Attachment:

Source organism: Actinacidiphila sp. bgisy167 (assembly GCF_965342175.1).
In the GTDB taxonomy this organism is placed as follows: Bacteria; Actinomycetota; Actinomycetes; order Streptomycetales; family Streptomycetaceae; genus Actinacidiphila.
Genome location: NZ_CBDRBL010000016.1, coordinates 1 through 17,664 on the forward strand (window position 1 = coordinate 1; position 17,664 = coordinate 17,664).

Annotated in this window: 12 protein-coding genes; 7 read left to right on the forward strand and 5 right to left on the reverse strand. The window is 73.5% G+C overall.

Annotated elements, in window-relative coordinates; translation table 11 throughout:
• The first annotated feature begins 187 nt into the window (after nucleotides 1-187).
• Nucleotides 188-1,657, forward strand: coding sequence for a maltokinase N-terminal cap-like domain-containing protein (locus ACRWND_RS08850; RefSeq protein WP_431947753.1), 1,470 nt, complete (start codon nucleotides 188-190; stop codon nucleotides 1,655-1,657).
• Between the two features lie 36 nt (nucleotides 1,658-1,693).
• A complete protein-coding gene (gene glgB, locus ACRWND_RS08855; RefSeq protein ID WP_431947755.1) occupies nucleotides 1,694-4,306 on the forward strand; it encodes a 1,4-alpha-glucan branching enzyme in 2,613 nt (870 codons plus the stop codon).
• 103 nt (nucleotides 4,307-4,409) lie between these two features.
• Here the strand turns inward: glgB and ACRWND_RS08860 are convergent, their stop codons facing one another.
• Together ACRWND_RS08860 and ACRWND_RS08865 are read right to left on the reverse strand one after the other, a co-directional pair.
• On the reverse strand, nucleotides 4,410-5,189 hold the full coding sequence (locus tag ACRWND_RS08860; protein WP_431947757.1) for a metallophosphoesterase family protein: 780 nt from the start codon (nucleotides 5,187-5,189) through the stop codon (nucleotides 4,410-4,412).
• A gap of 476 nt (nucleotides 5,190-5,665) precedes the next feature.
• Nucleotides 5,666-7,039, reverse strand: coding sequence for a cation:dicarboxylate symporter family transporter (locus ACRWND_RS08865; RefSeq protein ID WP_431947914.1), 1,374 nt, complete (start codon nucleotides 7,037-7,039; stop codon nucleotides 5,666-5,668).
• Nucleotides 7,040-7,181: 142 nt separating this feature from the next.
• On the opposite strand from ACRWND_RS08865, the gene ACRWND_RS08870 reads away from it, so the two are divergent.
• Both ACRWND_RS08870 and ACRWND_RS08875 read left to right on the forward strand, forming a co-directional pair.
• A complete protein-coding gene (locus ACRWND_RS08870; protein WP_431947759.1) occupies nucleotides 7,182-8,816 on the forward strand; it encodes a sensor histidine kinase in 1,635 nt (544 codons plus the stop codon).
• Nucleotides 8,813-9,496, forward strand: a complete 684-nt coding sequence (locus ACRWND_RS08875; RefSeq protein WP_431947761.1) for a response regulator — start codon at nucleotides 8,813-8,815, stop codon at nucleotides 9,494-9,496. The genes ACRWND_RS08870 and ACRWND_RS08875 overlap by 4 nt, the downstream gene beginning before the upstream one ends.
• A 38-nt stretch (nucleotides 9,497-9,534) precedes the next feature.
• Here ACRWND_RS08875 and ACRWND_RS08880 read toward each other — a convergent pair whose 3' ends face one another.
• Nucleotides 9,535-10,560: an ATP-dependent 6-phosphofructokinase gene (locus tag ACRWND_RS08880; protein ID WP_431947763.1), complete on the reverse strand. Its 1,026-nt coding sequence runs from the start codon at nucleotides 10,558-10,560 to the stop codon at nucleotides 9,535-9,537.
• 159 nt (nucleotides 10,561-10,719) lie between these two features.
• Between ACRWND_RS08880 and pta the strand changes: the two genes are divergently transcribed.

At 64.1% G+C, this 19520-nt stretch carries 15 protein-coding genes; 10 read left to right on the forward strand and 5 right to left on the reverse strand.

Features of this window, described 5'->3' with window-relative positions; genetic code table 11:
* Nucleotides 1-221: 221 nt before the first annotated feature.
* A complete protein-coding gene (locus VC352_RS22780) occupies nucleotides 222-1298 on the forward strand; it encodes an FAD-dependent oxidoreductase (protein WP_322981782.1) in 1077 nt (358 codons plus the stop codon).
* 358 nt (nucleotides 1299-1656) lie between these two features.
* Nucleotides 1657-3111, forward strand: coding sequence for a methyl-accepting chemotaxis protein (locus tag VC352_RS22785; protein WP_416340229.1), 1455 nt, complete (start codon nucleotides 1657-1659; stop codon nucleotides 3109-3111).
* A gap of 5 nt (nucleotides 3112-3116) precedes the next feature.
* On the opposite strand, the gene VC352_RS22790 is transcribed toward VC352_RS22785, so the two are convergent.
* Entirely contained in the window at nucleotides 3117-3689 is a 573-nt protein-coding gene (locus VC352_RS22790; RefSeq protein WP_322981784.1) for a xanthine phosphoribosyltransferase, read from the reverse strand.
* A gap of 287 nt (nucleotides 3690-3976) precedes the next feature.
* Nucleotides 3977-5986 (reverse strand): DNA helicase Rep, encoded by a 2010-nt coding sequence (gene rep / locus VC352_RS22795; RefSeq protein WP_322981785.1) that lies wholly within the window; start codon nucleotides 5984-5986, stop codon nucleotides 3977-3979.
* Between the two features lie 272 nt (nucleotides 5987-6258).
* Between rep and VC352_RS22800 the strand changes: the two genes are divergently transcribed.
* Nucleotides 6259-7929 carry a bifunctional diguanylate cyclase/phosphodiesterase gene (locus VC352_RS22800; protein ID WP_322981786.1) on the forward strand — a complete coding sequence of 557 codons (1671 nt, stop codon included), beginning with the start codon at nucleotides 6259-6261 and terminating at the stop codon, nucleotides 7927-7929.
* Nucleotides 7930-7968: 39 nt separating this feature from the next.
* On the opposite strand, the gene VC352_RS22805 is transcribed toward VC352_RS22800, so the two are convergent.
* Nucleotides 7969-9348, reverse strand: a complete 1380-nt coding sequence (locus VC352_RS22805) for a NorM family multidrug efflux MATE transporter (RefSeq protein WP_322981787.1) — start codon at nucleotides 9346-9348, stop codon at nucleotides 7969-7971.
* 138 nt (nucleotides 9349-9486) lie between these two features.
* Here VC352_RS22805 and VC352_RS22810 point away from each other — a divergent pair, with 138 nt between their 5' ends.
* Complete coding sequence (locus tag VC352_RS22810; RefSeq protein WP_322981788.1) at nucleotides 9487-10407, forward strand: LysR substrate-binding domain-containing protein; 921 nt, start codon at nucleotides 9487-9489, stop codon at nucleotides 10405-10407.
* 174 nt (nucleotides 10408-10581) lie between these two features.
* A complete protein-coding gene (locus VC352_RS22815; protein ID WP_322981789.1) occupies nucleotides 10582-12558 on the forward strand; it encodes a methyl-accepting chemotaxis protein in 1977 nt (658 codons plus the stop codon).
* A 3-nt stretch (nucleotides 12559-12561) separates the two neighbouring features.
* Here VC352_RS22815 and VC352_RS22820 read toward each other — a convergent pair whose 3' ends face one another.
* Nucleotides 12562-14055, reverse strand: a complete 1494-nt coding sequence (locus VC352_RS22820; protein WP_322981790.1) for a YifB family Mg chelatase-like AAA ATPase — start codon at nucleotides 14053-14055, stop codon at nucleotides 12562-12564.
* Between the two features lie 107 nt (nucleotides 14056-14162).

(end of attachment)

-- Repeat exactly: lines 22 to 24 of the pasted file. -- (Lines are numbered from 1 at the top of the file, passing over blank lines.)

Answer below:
• Here ACRWND_RS08875 and ACRWND_RS08880 read toward each other — a convergent pair whose 3' ends face one another.
• Nucleotides 9,535-10,560: an ATP-dependent 6-phosphofructokinase gene (locus tag ACRWND_RS08880; protein ID WP_431947763.1), complete on the reverse strand. Its 1,026-nt coding sequence runs from the start codon at nucleotides 10,558-10,560 to the stop codon at nucleotides 9,535-9,537.
• 159 nt (nucleotides 10,561-10,719) lie between these two features.